Vitamin B-12 (Cobalamin): Basic Information on Molecular Structure and Metabolic Function
Vitamin B-12, also known as cobalamin, actually is a family of chemical compounds with a similar structure. The molecular structure common to all cobalamin compounds is a type of heterocyclic ring known as a corrin ring, which is similar to the porphyrin ring that is the basis of hemoglobin. But whereas most forms of the porphyrin ring bind an iron ion in the center, the corrin binds a cobalt ion (an atom of cobalt with an unbalanced electrical charge).
Forms of cobalamin include methylcobalamin, cyanocobalamin, adenosylcobalamin, and hydroxocobalamin. When an atom ion is attached to the corrin ring, four bonds are formed, each with a nitrogen atom on the ring. This leaves a fifth binding site on the cobalt. The type of cobalamin compound is determined by what chemical group is attached to the fifth binding site of the cobalt atom.
Methylcobalamin has a methyl group (CH3) attached to the fifth binding site of the cobalt atom. Cyanocobalamin has a cyanide group (CH), adenosylcobalamin has an adenosine (C10H13N5O4), and hydroxocobalamin has an hydroxide (OH) group attached to the fifth binding site of the cobalt.
Cabalamins all are water soluble. Methylcobalamin and adenosylcobalamin occur naturally and are produced by bacteria, including those in the human gut. Hydroxocobalamin also is produced by bacteria, but not inside the human body. However, such bacteria are used often to manufacture vitamin B-12. Cyanocobalamin is a synthetic form of vitamin B-12 that is included in many vitamin supplements and also is given therapeutically in higher doses for certain disorders.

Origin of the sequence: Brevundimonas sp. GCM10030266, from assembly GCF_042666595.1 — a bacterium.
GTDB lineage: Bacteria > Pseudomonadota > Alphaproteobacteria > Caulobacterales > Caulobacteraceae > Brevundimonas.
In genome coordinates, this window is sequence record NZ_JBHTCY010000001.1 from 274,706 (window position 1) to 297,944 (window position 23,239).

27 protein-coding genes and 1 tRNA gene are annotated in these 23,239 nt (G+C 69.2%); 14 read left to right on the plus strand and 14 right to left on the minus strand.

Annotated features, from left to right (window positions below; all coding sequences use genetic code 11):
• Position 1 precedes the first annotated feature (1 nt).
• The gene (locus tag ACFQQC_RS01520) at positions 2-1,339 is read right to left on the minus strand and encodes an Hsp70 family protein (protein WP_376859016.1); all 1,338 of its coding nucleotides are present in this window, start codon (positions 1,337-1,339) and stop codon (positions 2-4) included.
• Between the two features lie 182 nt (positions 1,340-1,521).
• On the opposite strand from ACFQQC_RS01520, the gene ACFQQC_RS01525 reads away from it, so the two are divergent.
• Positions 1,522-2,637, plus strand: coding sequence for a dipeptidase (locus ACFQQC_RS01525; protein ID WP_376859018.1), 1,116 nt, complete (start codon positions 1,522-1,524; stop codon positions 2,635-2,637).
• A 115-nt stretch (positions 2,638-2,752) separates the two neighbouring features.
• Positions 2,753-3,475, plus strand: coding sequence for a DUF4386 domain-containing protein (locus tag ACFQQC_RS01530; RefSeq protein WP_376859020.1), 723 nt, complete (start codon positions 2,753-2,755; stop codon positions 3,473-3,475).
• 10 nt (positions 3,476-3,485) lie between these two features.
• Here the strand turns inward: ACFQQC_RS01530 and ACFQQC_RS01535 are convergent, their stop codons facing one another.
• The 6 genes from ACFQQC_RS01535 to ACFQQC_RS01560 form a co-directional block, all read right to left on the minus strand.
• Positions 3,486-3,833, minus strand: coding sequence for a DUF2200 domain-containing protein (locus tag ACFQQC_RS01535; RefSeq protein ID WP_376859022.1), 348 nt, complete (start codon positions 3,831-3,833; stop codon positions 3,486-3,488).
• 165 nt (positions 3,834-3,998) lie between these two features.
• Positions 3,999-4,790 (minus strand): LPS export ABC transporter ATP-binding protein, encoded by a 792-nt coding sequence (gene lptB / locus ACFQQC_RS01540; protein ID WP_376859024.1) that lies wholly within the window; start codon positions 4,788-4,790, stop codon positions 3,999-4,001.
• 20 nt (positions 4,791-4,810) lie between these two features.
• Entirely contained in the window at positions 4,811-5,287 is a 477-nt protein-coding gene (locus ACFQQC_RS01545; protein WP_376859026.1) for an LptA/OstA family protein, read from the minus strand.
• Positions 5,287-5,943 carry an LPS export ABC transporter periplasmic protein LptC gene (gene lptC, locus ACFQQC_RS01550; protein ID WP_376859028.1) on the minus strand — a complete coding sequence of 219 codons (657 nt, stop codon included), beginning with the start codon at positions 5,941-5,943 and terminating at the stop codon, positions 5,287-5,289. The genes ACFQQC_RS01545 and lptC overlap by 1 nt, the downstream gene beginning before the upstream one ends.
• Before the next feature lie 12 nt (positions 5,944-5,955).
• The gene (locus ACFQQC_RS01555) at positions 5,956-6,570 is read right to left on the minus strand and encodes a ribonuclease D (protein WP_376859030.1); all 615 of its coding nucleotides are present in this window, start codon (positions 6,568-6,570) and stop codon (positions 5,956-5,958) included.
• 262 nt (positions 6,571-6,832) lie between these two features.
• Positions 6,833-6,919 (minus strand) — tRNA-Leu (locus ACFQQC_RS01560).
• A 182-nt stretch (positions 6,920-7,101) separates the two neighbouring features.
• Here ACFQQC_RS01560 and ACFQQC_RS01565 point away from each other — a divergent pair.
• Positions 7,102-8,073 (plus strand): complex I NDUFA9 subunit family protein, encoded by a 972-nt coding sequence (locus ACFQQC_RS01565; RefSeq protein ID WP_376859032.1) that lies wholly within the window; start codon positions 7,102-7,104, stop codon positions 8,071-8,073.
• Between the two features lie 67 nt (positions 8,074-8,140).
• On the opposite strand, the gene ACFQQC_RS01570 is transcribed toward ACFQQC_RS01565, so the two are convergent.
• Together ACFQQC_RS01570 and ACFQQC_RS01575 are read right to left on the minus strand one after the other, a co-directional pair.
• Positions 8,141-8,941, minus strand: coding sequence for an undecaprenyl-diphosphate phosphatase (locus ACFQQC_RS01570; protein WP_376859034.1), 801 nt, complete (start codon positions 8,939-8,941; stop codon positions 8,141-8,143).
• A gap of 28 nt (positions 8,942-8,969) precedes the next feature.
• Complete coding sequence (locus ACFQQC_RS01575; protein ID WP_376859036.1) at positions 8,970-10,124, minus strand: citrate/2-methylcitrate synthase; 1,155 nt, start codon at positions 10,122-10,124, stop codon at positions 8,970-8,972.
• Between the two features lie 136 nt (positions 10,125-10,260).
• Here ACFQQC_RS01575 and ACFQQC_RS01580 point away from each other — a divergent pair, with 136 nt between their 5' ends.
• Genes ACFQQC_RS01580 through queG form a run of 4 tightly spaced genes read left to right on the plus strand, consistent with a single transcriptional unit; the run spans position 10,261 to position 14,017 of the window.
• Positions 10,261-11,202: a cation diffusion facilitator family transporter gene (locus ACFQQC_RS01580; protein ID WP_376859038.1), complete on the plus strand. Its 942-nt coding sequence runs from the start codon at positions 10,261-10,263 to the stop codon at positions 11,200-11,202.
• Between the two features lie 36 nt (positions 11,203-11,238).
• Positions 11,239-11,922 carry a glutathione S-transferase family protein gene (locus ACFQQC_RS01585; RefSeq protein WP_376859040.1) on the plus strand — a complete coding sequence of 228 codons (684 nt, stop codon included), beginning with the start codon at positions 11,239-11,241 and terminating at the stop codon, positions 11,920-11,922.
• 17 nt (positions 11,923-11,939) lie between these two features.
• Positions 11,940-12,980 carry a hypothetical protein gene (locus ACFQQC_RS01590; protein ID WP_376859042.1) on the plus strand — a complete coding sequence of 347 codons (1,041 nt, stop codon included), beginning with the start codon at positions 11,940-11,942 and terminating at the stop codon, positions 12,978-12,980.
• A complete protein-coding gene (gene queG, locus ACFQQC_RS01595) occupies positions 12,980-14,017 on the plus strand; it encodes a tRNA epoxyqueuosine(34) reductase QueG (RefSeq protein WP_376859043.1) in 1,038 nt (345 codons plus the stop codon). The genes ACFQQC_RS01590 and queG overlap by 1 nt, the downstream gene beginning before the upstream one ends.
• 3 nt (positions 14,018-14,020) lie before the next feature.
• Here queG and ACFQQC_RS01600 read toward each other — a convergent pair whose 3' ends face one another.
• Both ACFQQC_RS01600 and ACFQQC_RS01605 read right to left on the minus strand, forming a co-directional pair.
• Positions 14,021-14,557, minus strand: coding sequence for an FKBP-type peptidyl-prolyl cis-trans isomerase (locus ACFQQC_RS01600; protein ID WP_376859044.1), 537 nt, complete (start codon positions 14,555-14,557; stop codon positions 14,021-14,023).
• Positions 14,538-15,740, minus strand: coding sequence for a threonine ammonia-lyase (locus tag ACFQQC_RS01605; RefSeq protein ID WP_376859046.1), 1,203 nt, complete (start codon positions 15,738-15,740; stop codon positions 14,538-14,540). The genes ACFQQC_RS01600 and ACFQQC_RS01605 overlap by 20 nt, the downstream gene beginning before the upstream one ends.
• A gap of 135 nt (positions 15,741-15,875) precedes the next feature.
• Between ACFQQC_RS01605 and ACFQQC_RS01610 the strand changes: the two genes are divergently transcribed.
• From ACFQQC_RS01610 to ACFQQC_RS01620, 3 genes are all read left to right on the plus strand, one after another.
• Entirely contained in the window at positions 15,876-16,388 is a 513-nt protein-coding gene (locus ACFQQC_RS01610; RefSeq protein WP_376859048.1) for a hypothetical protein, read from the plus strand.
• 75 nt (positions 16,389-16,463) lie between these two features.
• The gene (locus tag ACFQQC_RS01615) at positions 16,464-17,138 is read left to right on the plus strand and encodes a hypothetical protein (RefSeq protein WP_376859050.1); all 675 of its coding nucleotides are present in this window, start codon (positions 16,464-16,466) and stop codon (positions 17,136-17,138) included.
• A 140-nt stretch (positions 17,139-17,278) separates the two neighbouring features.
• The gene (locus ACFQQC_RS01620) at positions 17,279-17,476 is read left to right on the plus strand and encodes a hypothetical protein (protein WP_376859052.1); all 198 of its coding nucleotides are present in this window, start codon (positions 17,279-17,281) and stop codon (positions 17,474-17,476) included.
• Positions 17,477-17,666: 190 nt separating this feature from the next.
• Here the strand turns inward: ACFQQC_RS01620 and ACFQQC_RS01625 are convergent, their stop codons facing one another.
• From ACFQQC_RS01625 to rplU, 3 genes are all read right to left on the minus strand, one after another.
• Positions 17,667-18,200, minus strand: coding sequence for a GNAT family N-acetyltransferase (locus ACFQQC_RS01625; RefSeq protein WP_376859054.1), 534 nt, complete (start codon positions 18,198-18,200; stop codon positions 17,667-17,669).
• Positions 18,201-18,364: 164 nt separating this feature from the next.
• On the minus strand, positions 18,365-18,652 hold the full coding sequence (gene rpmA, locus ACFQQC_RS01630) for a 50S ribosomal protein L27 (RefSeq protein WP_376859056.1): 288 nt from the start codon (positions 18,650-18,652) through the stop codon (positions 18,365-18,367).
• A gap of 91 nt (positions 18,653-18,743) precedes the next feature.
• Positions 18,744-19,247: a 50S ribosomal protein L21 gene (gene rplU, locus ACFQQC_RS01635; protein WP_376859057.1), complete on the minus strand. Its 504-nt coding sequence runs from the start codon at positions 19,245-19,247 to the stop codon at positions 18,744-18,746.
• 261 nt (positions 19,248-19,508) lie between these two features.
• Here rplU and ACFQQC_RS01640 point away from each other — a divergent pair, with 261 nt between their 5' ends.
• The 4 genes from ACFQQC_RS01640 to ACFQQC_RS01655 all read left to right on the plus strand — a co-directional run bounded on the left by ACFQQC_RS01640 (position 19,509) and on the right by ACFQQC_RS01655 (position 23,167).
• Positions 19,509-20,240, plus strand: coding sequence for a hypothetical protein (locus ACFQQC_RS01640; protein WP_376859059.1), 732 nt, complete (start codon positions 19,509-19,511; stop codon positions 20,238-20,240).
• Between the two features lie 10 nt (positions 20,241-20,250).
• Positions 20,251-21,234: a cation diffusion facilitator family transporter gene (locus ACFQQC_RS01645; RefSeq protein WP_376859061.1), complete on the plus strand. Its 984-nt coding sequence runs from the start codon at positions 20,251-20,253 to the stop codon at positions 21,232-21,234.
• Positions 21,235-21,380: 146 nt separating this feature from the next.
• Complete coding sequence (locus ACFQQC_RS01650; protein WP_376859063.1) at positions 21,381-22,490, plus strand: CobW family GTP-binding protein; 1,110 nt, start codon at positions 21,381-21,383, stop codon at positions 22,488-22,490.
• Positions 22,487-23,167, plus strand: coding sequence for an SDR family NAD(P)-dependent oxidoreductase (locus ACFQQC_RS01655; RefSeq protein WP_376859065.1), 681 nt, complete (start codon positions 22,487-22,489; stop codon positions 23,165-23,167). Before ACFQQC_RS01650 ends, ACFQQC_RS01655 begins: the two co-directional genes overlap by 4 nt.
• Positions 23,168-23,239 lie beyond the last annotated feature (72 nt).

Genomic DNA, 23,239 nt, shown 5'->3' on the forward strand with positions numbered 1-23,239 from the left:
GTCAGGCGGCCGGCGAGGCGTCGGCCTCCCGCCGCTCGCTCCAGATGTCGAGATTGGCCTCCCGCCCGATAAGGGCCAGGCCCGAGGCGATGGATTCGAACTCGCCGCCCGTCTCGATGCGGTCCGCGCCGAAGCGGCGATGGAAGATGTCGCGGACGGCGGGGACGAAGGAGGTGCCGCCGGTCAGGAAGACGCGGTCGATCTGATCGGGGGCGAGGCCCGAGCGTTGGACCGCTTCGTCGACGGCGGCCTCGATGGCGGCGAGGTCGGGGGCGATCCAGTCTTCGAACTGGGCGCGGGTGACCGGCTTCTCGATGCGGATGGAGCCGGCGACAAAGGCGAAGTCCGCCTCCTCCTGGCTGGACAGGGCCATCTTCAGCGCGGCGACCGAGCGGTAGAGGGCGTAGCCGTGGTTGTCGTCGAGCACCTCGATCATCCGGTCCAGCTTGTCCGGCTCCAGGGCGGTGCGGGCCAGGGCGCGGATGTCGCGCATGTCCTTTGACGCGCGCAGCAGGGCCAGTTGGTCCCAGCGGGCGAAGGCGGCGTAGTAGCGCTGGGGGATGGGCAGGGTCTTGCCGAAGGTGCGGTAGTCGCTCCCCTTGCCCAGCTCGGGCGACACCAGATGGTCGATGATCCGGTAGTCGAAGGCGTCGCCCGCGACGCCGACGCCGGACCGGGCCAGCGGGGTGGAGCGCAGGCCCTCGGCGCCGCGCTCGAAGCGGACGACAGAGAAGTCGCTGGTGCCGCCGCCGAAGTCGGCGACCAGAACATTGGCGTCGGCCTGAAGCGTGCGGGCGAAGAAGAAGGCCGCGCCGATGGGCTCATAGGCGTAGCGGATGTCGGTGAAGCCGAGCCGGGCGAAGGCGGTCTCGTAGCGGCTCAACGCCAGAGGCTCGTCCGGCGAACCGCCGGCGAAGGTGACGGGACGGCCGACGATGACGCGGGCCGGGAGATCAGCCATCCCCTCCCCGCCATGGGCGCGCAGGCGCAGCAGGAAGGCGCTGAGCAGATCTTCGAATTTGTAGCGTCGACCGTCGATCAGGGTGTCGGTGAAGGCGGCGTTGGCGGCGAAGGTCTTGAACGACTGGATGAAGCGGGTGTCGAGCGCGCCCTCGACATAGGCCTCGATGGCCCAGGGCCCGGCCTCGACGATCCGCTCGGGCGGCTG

When ingested into the body, cyanocobalamin and hydroxocobalamin are converted to methylcobalamin and adenosylcobalamin. Along with the vitamin B-12 produced in the gut by bacteria, cobalimins must bind with intrinsic factor which is produced by specialized cells of the stomach.
Cobalamins are involved in various metabolic reactions throughout the body, particularly in connection with the synthesis of DNA, which also is highly dependent on another compound, folic acid. Since the synthesis of blood cells in bone marrow requires an extremely high rate of DNA synthesis, one condition that can develop as when the body is deficient either in cobalamins or folic acid (or both) is megaloblastic anemia. Megaloblastic anemia can be caused by a lack of vitamin B-12 or folic acid in the diet, but also may be caused by certain stomach ailments which interfere with the production of intrinsic factor. In the latter case, cobalimins cannot be absorbed through the intestines, resulting in a type of megaloblastic anemia known as pernicious anemia.